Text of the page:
ZFIN ID: ZDB-PUB-180924-6
In utero exposure to cigarette smoke and effects across generations: a conference of animals on asthma
Hammer, B., Wagner, C., Divac Rankov, A., Reuter, S., Bartel, S., Hylkema, M.N., Krüger, A., Svanes, C., Krauss-Etschmann, S.
Date: 2018
Source: Clinical and experimental allergy : journal of the British Society for Allergy and Clinical Immunology   48(11): 1378-1390 (Review)
Registered Authors: Divac Rankov, Aleksandra
Keywords: none
MeSH Terms:
  • Allergens/immunology
  • Animals
  • Asthma/epidemiology
  • Asthma/etiology*
  • Cross Reactions/immunology*
  • Disease Models, Animal
  • Female
  • Humans
  • Maternal Exposure/adverse effects*
  • Phenotype
  • Pregnancy
  • Prenatal Exposure Delayed Effects*
  • Smoking/adverse effects*
PubMed: 30244507 Full text @ Clin. Exp. Allergy
The prevalence of asthma and chronic obstructive pulmonary disease (COPD) has risen markedly over the last decades and is reaching epidemic proportions. However, underlying molecular mechanisms are not fully understood, hampering the urgently needed development of approaches to prevent these diseases. It is well established from epidemiological studies that prenatal exposure to cigarette smoke is one of the main risk factors for aberrant lung function development or reduced fetal growth, but also for the development of asthma and possibly COPD later in life. Of note, recent evidence suggests that the disease risk can be transferred across generations, i.e. from grandparents to their grandchildren. While initial studies in mouse models on in utero smoke exposure have provided important mechanistic insights, there are still knowledge gaps that need to be filled.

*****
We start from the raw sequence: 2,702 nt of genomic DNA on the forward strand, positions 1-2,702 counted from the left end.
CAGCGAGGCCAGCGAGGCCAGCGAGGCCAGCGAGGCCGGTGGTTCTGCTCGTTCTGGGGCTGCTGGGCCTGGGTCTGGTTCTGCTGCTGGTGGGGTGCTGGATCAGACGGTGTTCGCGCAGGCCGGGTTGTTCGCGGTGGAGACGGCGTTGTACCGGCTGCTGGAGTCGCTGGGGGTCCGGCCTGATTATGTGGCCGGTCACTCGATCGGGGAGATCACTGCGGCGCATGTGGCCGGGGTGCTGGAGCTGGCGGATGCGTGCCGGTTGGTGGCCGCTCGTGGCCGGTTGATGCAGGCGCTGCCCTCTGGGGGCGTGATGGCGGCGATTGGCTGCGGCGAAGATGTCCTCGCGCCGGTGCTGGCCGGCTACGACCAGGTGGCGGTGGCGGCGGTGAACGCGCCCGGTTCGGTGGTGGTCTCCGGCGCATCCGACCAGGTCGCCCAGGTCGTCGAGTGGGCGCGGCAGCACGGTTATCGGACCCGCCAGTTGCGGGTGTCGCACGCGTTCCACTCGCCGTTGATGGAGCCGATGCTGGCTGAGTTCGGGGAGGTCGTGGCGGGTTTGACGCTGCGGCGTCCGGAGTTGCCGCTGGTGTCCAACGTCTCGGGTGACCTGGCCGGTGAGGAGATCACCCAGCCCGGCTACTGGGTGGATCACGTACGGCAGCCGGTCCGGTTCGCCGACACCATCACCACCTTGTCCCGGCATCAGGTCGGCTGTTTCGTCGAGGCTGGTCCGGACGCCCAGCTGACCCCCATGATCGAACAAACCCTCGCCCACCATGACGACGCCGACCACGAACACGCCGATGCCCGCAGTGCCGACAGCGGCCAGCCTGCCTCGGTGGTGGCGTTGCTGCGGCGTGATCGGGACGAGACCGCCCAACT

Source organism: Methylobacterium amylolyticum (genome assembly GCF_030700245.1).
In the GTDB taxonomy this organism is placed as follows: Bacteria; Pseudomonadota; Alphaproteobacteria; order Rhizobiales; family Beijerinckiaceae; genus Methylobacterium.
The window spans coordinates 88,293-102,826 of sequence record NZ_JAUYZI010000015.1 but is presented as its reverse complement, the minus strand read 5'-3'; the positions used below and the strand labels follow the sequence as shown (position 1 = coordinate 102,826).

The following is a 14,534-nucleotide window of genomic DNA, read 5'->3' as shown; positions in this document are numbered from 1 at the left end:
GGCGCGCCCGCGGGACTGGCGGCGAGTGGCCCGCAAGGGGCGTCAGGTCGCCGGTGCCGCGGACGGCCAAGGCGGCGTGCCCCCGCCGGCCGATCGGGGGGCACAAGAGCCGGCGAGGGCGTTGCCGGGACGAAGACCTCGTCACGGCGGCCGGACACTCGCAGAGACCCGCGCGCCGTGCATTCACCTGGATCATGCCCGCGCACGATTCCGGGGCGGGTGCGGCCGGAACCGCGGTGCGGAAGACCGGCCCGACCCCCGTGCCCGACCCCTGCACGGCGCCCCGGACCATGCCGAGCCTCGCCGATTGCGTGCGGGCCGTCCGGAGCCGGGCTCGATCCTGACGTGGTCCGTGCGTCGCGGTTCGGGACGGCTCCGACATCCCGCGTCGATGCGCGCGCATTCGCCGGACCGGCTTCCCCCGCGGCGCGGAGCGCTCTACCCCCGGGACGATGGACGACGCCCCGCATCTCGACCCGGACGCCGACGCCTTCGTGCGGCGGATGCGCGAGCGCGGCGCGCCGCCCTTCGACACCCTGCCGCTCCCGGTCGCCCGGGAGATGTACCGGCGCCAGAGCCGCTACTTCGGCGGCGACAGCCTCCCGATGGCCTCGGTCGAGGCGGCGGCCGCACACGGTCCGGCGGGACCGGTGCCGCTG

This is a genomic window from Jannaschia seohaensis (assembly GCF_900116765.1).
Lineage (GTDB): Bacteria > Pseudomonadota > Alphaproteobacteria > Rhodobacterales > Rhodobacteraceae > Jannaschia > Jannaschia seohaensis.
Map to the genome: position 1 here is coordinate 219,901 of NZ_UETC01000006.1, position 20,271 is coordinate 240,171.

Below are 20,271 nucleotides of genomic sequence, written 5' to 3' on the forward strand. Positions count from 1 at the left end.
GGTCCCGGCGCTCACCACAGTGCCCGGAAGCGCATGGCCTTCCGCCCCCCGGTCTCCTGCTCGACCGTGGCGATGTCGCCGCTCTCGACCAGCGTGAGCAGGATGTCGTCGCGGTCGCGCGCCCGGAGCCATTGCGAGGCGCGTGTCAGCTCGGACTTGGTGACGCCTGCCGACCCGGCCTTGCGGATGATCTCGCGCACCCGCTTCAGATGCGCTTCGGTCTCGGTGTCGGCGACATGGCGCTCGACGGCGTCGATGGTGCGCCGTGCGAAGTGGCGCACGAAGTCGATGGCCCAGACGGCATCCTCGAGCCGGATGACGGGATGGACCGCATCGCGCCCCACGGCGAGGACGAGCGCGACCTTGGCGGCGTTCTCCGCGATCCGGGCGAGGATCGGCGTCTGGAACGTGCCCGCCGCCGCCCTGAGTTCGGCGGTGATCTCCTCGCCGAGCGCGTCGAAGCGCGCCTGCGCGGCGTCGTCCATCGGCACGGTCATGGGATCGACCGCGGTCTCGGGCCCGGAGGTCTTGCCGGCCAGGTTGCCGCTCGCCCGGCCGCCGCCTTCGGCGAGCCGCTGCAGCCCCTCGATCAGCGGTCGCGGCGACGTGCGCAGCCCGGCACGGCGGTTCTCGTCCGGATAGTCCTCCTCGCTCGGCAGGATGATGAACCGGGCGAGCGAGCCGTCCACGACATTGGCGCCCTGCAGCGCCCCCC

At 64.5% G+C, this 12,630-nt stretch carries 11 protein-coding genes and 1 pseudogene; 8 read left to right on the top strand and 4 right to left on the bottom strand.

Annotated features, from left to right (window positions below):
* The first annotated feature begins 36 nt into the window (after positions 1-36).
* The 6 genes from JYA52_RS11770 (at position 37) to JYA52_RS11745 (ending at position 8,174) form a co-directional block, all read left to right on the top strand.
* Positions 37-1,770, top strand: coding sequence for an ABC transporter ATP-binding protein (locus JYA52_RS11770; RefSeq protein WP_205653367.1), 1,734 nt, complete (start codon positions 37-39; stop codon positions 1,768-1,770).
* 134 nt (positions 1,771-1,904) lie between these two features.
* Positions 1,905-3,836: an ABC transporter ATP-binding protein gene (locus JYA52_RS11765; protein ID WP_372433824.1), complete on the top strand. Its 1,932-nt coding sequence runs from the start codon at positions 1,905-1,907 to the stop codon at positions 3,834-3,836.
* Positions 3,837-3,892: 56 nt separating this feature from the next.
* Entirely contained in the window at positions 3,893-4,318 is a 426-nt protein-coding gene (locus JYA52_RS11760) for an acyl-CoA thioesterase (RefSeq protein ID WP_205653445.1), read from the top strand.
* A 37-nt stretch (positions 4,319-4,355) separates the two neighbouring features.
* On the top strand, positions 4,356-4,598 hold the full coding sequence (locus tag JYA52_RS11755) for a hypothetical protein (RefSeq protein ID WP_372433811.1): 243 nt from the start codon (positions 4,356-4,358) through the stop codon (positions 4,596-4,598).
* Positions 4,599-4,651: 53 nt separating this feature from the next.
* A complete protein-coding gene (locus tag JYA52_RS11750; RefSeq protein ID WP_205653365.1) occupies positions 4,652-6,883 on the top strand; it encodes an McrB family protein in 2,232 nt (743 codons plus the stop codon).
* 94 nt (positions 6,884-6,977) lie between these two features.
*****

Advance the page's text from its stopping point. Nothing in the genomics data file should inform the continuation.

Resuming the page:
Thus, in this review we summarize current knowledge on this topic derived from mouse models, while also introducing two other relevant animal models: the fruit fly Drosophila melanogaster and the zebrafish Danio rerio.
This review is based on an intensive review of Pubmed-listed transgenerational animal studies from 1902-2018 and focuses in detail on selected literature due to space limitations.
This review gives a comprehensive overview of mechanistic insights obtained in studies with the three species, while highlighting the remaining knowledge gaps. We will further discuss potential (dis)advantages of all three animal models.
Many studies have already addressed transgenerational inheritance of disease risk in mouse, zebrafish or fly models. We here propose a novel strategy for how these three model organisms can be synergistically combined to achieve a more detailed understanding of in utero cigarette smoke induced transgenerational inheritance of disease risk. This article is protected by copyright. All rights reserved.